The tremendous influence exerted by Max Weber was due not only to the power of his ideas but also to the fact that behind his theories one perceived a man with a marked character and a tragic destiny. However, for nearly 80 years, our understanding of the life of Max Weber was dominated by the biography published in 1926 by his widow, Marianne Weber. The lack of a great Weber biography was one of the strangest and most glaring gaps in the literature of the social sciences. For various reasons the task was difficult; time and again, attempts to write a new biography of Max Weber ended in failure.
When Joachim Radkau’s biography appeared in Germany in 2005 it caused a sensation. Based on an abundance of previously unknown sources and richly embedded in the German history of the time, this is the first fully comprehensive biography of Max Weber ever to appear. Radkau brings out, in a way that no one has ever done before, the intimate interrelations between Weber’s thought and his life experience. He presents detailed revelations about the great enigmas of Weber’s life: his suffering and erotic experiences, his fears and his desires, his creative power and his methods of work as well as his religious experience and his relation to nature and to death. By understanding the great drama of his life, we discover a new Max Weber, until now unknown in many respects, and, at the same time, we gain a new appreciation of his work.
Joachim Radkau, born in 1943, is Professor of Modern History at the Bielefeld University, Germany. His interest in Max Weber dates back nearly forty years when he worked together with the German-American historian George W. F. Hallgarten (Washington), a refugee who left Germany in 1933 and who, as a student, listened to Weber’s last lecture in summer 1920. Radkau’s main works include Die deutsche Emigration in den USA (1971); Deutsche Industrie und Politik (together with G. W. F. Hallgarten, 1974), Aufstieg und Krise der deutschen Atomwirtschaft (1983), Technik in Deutschland (1989), Das Zeitalter der Nervosität (1998), Natur und Macht: Eine Weltgeschichte der Umwelt (2000).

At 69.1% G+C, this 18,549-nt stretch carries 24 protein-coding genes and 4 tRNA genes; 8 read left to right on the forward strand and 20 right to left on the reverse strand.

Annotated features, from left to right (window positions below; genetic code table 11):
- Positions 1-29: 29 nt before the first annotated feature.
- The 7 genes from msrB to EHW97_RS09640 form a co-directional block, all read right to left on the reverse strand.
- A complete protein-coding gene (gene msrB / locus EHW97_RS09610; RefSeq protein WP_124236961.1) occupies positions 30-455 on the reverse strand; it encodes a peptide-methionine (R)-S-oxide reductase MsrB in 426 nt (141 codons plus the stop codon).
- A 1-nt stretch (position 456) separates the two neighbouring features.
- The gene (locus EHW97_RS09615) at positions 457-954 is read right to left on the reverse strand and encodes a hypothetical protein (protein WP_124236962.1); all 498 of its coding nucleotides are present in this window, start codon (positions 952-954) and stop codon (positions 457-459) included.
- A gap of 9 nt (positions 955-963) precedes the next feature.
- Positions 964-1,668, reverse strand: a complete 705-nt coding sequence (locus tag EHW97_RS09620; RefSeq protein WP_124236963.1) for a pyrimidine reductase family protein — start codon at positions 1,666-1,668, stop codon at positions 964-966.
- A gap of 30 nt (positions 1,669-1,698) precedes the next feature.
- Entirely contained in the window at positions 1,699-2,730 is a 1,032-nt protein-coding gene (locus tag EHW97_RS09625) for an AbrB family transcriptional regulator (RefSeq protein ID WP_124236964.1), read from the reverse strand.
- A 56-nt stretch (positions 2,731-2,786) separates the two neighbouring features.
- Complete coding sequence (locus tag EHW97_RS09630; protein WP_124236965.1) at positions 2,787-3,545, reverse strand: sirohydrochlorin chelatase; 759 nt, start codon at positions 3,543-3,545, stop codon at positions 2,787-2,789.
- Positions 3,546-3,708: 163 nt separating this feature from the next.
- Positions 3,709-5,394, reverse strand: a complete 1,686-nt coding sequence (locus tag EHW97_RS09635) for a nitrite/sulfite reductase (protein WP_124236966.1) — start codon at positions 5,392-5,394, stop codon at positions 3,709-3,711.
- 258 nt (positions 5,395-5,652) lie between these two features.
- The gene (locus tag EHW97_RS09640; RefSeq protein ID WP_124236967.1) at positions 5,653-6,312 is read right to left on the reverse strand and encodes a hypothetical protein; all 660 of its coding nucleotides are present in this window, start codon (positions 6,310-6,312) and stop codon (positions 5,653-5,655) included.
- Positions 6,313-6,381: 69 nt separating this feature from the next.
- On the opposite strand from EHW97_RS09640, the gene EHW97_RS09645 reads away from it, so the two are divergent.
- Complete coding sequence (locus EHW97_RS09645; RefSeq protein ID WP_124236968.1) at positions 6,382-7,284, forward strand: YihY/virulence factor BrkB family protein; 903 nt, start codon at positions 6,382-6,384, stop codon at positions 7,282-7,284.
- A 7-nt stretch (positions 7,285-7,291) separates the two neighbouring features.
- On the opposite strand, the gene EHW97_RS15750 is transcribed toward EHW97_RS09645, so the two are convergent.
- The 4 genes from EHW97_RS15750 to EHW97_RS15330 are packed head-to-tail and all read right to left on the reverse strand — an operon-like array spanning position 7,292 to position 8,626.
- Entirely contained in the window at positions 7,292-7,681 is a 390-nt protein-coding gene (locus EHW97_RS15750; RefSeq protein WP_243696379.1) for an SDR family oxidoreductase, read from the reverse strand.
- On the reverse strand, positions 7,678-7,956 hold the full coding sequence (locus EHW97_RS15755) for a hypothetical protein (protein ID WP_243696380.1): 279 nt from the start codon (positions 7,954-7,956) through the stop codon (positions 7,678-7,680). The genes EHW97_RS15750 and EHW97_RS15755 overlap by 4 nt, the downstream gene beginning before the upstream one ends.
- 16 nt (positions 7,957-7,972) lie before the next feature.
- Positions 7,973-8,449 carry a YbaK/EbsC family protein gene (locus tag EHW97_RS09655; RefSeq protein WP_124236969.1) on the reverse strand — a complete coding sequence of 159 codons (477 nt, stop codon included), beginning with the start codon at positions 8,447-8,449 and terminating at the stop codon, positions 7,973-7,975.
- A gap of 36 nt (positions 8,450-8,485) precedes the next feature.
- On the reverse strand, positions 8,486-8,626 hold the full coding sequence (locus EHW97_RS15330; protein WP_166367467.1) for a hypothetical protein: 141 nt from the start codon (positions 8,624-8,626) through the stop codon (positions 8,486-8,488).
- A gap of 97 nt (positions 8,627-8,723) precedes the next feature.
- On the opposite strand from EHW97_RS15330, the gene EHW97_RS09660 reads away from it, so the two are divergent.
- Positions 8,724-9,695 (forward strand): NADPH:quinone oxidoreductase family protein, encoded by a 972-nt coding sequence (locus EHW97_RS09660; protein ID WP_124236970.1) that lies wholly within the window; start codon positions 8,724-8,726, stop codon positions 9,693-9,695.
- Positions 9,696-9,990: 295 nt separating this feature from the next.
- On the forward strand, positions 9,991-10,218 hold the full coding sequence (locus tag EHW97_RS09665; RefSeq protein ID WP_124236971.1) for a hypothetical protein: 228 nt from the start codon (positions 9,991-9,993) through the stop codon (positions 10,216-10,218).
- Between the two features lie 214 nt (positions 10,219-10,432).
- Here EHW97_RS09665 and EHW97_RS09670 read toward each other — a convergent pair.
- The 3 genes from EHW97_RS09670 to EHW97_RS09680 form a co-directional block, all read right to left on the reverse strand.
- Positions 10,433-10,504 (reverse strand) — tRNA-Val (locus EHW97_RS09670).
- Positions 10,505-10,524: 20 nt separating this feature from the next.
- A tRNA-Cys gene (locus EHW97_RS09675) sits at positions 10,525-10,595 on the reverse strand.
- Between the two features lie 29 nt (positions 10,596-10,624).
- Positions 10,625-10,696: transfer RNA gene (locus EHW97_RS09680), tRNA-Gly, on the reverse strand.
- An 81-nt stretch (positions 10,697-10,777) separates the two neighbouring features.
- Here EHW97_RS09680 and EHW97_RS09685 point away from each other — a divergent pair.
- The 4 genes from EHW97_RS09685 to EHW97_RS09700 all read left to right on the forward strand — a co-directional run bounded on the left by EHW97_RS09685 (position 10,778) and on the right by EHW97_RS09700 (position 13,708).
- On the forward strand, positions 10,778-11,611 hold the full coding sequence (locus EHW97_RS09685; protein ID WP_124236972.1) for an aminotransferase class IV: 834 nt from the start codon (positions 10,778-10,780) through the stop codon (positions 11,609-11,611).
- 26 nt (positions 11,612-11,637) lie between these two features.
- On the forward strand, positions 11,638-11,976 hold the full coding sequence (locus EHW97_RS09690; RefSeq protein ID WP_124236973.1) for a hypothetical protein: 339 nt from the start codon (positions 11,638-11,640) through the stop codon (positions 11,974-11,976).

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"No serious sociologist can be without a copy of this heavy tome. Artfully translated by Patrick Camiller, the study is hypnotic reading, beautifully written, lively, stimulating, and wonderfully well organized. No review could do justice to the plethora of new insights into Weber that emerge in this study, which will keep specialists happy in controversy for years to come."
Canadian Journal of Sociology
"Radkau has provided a comprehensive, authoritative, balanced and nuanced view of the man we have come to know as the conflicted, driven, enigmatic genius of 10th-century modernity."
"This absorbing and meticulously researched biography ... recounts a complex, moving story."
Book of the week in the Times Higher Education
"Radkau's exceptional book brings out the relations between Weber's thought and his life experience. There are sensational revelations about Weber's suffering and eroticism, his fears and desires, and his great creative power."
Lancashire Evening Post
"The reader is in for an exciting time, but also an agreeable one, since Radkau has an easy, relaxed style, and has been fluently and serviceably translated."
Times Literary Supplement
"Radkau's biography takes great advantage of the archive documentation and of the family correspondence made available by Guenther Roth's enormous 2001 effort."
The Philosophers' Magazine
"Joachim Radkau is the first biographer to bring the great social thinker Max Weber to life. He reveals what others tried to conceal: the emotional turmoil suffered by the champion of rationality."
"In this remarkable and engaging study, Joachim Radkau investigates the life, loves, and intellectual passions of one of the early twentieth century’s most engaging thinkers. Capturing both the tumultuous times and the singular accomplishments of Max Weber, the author has written a spirited and penetrating account of the creative life that is perhaps unrivaled in its provocative originality. Based on impeccable documentation, the result is a striking portrait of the eros of the intellect, of scientific work in relation to personality. Radkau's impressive achievement is certain to provoke a passionate response of its own."
Lawrence A. Scaff, Wayne State University
"A minor social-scientific scoop ... By any standards, this is an important work."
Peter Thomas, New Left Review
"Despite the immense Weber industry, until now we had no biographical account of this quality."
Hans Joas, Merkur
"An amazing, breath-taking book."
Frankfurter Allgemeine Zeitung
"A brilliant achievement."
"I read every sentence of Radkau’s Weber ... A must-read."
Michael Greven, Neue Politische Literatur